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In recent weeks, there has been a lot of talk about the state’s "structural" deficit, and how Republican Gov. Scott Walker and the GOP-controlled Legislature eliminated it in the 2011-13 budget.
During the 2010 campaign, Walker railed against the use of one-time budget maneuvers, which pushed problems into future budgets. Walker returned to the topic in a June 21, 2011, appearance as a guest host on CNBC’s "Squawk Box," touting his own approach.
"We had two years ago the largest structural deficit ever in Wisconsin," Walker said. "One of the things where in many ways they were kicking the can into the future, delaying payments, pushing things off, raided transportation funds and took stimulus money."
He added: "And in this budget we wiped that out and put in place structural changes."
Among the changes: The controversial collective bargaining bill, which requires state workers to contribute more for their pensions and health insurance. In effect, it is a pay cut for workers, which means a savings for taxpayers. From a fiscal perspective, the change is viewed as permanent, rather than a one-time change, said Robert Lang, director of Wisconsin’s non-partisan Legislative Fiscal Bureau.
But what about the claim that two years ago, under Democratic Gov. Jim Doyle, the structural deficit was at its largest point?
The structural deficit is a projection that measures the future imbalance between spending and tax revenue as laid out in state law. The fiscal bureau started calculating the structural deficit with the 1997-99 budget.
The structural deficit differs from budget shortfalls caused, for instance, by reduced tax collections due to a poor economy. By law, the two-year budgets must be balanced when approved. But because they are based on projections, things frequently change when expenses rise (or fall) or revenue comes in lower (or higher) than anticipated.
If you look back two years, the structural deficit for the 2009-11 state budget -- when Doyle was in office -- was $1.682 billion, according to a June 13, 2011 fiscal bureau report.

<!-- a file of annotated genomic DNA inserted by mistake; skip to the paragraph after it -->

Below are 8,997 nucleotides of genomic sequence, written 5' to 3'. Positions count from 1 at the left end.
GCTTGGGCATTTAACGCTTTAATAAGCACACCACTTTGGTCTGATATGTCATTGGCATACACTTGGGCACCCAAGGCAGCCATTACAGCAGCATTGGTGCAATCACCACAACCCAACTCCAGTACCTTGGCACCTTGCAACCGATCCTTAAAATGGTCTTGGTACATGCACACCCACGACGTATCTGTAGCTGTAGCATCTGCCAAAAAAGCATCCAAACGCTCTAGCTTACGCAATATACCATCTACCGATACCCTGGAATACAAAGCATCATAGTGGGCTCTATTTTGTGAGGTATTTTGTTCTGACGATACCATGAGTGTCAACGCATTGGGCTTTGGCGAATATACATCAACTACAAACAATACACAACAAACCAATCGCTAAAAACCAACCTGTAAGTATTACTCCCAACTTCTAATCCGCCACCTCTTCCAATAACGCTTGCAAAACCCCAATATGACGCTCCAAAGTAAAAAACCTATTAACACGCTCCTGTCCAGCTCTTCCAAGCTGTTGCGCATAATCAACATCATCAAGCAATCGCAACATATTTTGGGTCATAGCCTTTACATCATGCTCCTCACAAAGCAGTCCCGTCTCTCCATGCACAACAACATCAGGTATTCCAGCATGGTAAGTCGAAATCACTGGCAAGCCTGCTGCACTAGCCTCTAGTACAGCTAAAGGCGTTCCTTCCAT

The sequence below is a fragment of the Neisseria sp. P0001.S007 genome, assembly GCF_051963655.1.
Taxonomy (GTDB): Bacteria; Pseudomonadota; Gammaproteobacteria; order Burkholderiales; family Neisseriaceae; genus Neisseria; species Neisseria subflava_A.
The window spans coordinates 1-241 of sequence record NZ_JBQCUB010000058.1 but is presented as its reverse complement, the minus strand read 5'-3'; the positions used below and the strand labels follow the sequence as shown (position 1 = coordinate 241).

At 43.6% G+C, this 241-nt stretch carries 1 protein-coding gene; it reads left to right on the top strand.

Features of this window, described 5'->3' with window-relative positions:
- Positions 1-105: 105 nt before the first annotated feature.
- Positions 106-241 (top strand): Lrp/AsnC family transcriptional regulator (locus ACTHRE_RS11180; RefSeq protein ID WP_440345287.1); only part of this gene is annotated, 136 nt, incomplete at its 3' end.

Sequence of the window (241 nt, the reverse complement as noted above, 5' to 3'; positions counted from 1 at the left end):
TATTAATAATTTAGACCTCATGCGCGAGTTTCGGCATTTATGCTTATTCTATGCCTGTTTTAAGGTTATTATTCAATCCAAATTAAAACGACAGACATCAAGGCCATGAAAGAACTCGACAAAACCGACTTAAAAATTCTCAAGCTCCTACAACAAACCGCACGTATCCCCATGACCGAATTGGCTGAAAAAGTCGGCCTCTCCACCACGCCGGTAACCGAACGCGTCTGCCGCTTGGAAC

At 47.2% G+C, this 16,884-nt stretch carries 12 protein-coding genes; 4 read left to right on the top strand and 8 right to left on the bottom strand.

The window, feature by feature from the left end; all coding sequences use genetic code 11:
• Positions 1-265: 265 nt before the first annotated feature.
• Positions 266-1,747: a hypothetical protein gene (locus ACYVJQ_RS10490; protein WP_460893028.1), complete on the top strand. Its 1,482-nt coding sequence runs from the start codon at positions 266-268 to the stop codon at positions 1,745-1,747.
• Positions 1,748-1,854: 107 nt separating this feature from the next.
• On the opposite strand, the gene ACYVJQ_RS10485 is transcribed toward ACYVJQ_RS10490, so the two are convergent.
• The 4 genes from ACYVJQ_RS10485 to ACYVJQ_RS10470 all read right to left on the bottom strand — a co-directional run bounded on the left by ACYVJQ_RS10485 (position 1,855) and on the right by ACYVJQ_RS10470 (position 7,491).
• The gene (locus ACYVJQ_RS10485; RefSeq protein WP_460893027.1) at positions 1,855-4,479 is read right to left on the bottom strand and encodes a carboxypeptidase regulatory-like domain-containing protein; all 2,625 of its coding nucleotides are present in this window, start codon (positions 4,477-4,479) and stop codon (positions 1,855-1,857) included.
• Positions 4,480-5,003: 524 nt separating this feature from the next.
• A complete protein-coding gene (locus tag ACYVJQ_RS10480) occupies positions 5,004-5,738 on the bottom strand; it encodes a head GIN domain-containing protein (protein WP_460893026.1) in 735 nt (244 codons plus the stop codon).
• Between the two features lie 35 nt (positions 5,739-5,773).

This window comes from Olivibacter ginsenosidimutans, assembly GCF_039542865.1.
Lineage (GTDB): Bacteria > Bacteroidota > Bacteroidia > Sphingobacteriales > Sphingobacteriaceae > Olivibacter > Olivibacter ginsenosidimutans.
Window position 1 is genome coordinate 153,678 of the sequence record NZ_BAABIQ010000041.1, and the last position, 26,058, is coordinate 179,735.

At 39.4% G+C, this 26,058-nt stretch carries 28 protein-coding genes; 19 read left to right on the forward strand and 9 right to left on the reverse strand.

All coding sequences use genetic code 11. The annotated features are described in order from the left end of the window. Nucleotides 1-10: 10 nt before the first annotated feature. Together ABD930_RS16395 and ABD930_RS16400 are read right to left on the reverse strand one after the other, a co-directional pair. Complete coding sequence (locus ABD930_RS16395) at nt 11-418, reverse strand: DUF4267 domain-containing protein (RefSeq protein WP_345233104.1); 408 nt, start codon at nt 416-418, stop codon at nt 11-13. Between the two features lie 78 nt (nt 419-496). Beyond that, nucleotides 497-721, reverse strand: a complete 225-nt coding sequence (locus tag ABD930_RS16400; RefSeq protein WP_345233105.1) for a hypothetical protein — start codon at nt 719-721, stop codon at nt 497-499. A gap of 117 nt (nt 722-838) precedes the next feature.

But that’s not the largest ever measured.
Rather, it’s the third highest in the 14 years that the agency has compiled the reports. The worst: a $2.867 billion structural deficit from the 2003-05 budget.
We asked Walker spokesman Cullen Werwie about the governor’s statement. He referred us to the Walker’s executive budget, submitted earlier this year and had no further comment.
That document includes a chart that shows -- without attribution -- structural deficits as calculated by the fiscal bureau. It takes the extra step of showing which governor was in charge for each deficit. Under the largest structural deficit is the name McCallum.
That would be Gov. Scott McCallum, a Republican.
So what’s the bottom line?
Appearing on a national cable TV show viewed by some 269,000 people, Walker said the state’s largest structural deficit had come two years earlier, under his Democratic predecessor. He was off by seven years and a political party.
We rate his statement False.
Editor's note: An earlier version of this item incorrectly stated that Scott McCallum was acting governor.
Gov. Scott Walker on CNBC, June 21, 2011
TV By the Numbers report for June 21, 2011
Legislative Fiscal Bureau Report, June 13, 2011
Gov. Scott Walker’s proposed budget
Interviews, Robert Lang, director, Legislative Fiscal Bureau, June 20 and 22, 2011
Emails, Cullen Werwie, press secretary, Gov. Scott Walker, June 22, 2011
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